Paul Gauguin

05.04.2015 |

Episode #3 of the course “Prominent artists of Modern Art”

Born in France, Paul Gauguin spent his childhood in Peru, where he was greatly influenced by the native artwork of South Americans. His creative, bold, colorful works inspired artists to expand subjects to include people from different societies and social statuses.

Returning to France as an older child, he went to school before serving in the navy. Gauguin had a successful career as a stockbroker and took up painting as a hobby. He quit his job to begin painting full time in 1882. After traveling the Caribbean islands, including Martinique, he returned to France and befriended Vincent Van Gogh.

Gauguin and Van Gogh lived and worked together, and Gauguin was inspired to use the color and expression of movement seen in his painting The Yellow Christ of 1889. After additional travels to the Caribbean and Panama, he went to Tahiti, where he sculpted and carved wooden masterpieces like his Christ on the Cross.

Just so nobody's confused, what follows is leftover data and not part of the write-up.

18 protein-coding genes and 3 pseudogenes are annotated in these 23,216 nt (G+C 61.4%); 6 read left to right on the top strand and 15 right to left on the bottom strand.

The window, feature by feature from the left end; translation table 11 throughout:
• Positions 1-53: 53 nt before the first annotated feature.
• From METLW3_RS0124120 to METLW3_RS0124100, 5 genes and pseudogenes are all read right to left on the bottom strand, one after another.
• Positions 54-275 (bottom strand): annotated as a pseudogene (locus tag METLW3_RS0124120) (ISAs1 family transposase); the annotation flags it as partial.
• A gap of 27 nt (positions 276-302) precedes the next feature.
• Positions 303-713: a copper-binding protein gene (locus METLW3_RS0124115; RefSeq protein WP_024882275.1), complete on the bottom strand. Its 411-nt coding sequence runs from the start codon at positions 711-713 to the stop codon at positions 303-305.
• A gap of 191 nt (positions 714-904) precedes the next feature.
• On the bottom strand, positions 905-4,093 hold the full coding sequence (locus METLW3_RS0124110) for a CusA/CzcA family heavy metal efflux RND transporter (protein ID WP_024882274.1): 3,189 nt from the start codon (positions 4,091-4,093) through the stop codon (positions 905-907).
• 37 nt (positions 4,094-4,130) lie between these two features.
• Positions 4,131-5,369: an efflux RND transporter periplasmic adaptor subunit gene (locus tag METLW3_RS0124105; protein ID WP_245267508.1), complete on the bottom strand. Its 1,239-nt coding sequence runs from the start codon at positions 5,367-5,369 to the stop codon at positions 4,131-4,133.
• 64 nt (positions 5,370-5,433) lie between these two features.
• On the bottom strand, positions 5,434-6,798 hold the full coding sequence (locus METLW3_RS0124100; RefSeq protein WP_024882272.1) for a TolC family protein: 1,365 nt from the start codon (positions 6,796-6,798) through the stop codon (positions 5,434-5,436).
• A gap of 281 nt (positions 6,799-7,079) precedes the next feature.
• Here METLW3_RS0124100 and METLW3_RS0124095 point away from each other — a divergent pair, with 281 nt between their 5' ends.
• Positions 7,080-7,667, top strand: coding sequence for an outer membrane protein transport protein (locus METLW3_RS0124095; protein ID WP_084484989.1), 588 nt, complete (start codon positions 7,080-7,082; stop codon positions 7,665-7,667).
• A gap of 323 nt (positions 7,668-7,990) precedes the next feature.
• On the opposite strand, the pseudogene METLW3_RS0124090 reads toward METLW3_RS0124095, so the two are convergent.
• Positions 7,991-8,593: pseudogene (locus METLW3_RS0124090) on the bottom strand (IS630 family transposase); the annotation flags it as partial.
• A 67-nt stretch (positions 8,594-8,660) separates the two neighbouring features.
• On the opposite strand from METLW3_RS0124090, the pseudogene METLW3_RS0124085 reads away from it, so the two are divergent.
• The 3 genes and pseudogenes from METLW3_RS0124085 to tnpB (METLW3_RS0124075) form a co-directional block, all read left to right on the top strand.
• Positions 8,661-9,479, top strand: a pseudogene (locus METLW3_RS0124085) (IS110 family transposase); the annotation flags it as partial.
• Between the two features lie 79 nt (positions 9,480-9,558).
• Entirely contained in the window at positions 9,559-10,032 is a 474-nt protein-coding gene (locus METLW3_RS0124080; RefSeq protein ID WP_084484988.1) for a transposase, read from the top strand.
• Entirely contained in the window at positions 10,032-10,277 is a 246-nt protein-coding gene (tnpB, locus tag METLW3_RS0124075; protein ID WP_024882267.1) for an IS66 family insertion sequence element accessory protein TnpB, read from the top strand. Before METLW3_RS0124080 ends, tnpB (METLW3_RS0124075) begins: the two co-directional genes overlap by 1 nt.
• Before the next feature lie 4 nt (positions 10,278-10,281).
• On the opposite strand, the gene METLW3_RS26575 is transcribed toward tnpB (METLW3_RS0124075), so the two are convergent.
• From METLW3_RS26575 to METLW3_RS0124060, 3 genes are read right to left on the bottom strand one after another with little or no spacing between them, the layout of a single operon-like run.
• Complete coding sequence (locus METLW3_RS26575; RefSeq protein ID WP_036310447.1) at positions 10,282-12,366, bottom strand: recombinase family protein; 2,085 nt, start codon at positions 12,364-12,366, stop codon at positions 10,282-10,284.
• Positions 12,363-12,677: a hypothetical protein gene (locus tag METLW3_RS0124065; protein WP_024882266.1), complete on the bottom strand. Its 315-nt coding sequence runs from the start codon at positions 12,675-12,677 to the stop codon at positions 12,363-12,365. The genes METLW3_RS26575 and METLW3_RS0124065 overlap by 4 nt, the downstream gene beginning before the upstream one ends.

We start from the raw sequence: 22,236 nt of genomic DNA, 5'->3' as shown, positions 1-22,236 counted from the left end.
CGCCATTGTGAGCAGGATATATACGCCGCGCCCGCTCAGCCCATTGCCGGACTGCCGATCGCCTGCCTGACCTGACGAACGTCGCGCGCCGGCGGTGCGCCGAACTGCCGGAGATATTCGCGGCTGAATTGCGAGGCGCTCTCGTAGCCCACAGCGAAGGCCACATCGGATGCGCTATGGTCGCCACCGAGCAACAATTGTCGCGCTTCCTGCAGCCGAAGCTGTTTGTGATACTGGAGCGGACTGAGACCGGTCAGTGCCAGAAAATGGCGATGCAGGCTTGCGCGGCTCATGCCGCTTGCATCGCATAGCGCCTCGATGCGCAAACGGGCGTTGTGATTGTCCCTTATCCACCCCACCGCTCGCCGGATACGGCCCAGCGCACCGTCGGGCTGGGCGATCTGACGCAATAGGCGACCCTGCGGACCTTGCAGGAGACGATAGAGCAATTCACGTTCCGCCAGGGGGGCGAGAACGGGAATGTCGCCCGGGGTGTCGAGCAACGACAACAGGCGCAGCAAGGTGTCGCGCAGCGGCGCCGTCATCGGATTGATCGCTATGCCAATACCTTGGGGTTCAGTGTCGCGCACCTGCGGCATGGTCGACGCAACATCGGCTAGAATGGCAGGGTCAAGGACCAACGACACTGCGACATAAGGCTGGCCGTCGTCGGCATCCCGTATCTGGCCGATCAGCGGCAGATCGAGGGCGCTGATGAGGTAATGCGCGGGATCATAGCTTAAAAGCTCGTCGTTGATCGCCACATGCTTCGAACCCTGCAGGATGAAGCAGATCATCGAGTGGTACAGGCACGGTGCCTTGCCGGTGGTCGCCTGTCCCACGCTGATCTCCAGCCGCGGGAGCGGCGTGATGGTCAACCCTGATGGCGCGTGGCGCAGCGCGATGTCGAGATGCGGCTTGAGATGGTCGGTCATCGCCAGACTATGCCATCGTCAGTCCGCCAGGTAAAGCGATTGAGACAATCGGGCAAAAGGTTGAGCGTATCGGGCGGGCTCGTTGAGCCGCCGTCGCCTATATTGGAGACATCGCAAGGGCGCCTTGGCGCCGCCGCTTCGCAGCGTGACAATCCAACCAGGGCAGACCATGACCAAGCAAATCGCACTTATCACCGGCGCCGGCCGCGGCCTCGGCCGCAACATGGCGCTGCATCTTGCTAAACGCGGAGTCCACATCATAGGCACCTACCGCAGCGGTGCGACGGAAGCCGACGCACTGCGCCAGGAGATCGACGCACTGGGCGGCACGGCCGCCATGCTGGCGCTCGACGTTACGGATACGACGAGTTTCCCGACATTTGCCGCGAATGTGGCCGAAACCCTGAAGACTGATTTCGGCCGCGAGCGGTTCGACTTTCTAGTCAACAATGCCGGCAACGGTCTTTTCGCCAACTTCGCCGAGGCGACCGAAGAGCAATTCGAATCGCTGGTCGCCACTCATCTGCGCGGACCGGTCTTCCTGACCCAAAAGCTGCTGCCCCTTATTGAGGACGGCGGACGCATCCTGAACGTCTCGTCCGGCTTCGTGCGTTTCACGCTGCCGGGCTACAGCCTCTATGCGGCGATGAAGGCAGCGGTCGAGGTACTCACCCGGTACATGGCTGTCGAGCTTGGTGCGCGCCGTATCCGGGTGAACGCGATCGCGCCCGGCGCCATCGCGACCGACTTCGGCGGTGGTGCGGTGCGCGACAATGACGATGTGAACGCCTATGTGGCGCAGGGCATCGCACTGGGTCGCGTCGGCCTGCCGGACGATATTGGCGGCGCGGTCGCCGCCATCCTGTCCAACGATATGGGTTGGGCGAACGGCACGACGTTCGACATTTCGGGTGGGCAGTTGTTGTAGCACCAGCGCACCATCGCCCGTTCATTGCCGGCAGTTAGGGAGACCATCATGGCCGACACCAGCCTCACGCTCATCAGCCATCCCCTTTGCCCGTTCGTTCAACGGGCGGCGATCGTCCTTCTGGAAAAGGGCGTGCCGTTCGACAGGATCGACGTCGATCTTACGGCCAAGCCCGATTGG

3 The Yellow ChristThe Yellow Christ

 

Gauguin was the first European to paint Polynesians, portraying a more global perception of beauty in works such as his Woman with a Flower. In 2015, one Tahitian painting depicting two young women entitled When Will You Marry? sold for a record-breaking $500 million.

 

3 Woman with a FlowerWoman with a Flower

 

 

101.5 x 77.5 cm; Öl auf Leinwand; Inv. Dep 105When Will You Marry?

 

In 1897, recurring symptoms of illness began to affect Gauguin. Unable to paint for six months, he vowed to kill himself but wanted to complete one final work. His twelve-foot masterpiece Where do we come from? What are we? Where are we going? was the result.

 

3 Where do we come from? What are we? Where are we going?Where do we come from? What are we? Where are we going?

 

Critics were inspired not only by his inclusion of modern global concerns but also by his simplified use of line and color to change depictions of people around the world. Addicted to morphine and laudanum, Gauguin wrote against French colonialists in Tahiti and was convicted of libel. While awaiting appeal, he died in 1903.


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